- Hiking boots or sandals that will protect your feet! I love good shoes. I need all the support and help I can get. I actually love these sandals for hiking and have a whole post on Merrell vs Keen shoes for hiking. I also love these hiking boots which I used for Hiking in the Grand Canyon.
- Bring hiking poles for balance and to protect your knees. I know many experienced hikers (and even amateur ones) think that hiking poles are for old people who lose their balance. Actually, hiking poles can help when going down steep inclines or when scrambling over rocks. They are great to hike with even for the most experienced hiker.
- Wear a sunhat. I feel like this whole post is about how high you are in the mountains and how much closer you are to the sun but it is so true. At elevation, you are closer to the sun and more likely to burn. Wear sun protection such as a sun hat and sunscreen.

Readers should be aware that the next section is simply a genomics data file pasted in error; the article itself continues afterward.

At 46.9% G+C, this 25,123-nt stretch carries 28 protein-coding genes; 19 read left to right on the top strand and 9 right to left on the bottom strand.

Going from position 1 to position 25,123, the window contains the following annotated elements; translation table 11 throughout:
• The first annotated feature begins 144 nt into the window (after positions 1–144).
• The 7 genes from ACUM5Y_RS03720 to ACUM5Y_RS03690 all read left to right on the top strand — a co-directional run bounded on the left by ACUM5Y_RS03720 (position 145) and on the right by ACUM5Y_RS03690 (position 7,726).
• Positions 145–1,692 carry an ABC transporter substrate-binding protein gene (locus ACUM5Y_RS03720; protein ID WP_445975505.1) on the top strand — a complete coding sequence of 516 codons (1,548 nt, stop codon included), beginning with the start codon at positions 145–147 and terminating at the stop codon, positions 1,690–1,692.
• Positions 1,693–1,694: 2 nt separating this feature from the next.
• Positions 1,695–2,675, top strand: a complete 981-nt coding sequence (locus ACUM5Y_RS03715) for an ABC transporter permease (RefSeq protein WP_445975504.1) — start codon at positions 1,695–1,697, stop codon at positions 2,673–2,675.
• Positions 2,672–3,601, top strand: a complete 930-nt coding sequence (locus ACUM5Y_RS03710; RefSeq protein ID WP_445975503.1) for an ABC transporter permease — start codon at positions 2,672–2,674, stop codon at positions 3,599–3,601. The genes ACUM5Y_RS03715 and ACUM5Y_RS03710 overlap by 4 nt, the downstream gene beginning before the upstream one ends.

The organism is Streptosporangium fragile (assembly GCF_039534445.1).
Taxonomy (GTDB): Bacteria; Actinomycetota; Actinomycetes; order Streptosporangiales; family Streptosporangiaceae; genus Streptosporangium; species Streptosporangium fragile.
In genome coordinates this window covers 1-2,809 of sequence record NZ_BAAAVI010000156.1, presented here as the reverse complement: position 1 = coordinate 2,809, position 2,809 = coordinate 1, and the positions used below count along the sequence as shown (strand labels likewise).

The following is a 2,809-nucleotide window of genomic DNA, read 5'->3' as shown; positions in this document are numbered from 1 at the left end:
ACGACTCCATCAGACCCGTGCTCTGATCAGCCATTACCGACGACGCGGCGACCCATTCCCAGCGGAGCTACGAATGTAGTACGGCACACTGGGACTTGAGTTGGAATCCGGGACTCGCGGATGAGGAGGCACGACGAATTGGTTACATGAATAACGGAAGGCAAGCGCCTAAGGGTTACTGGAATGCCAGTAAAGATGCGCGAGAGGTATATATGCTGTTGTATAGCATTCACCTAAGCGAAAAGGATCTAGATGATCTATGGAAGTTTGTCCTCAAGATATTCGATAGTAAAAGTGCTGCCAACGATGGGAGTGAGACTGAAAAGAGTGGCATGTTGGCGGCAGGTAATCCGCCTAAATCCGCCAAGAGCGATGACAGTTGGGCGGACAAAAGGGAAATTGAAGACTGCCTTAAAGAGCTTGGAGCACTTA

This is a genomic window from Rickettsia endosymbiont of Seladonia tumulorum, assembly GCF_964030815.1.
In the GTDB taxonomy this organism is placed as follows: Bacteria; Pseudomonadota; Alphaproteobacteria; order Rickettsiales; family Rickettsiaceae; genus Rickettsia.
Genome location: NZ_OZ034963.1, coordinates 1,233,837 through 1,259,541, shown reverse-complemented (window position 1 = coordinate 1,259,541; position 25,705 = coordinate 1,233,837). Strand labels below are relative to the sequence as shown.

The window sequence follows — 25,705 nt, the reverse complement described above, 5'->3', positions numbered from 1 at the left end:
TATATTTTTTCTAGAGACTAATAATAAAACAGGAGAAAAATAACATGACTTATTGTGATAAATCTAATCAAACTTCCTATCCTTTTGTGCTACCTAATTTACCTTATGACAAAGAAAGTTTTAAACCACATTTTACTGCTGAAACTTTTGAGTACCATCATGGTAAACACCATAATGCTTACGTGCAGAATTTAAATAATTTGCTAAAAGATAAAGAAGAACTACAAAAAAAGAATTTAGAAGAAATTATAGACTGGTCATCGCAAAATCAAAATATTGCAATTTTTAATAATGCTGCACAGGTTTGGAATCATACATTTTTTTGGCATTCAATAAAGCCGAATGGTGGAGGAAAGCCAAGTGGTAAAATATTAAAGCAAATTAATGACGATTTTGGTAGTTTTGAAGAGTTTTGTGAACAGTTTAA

- Be aware of the wildlife. This is the Southwest and you will need to watch out for snakes and other wildlife such as moose or a bear. Please stay away from wildlife and do not feed them. I recommend carrying bear spray as well.
- Leave no trace. If you are new to the concept of Leave No Trace it is all about preserving the environment to ensure it is in the same or better condition when you leave it. This means that you should stick to the trails and carry out everything that you carried in. This is a great explanation of the Leave No Trace principles!
- Water shoes are great for hikes with water – If you don’t have a pair, I highly suggest it as they are affordable. I have an article on the pros and cons of several pairs of water shoes.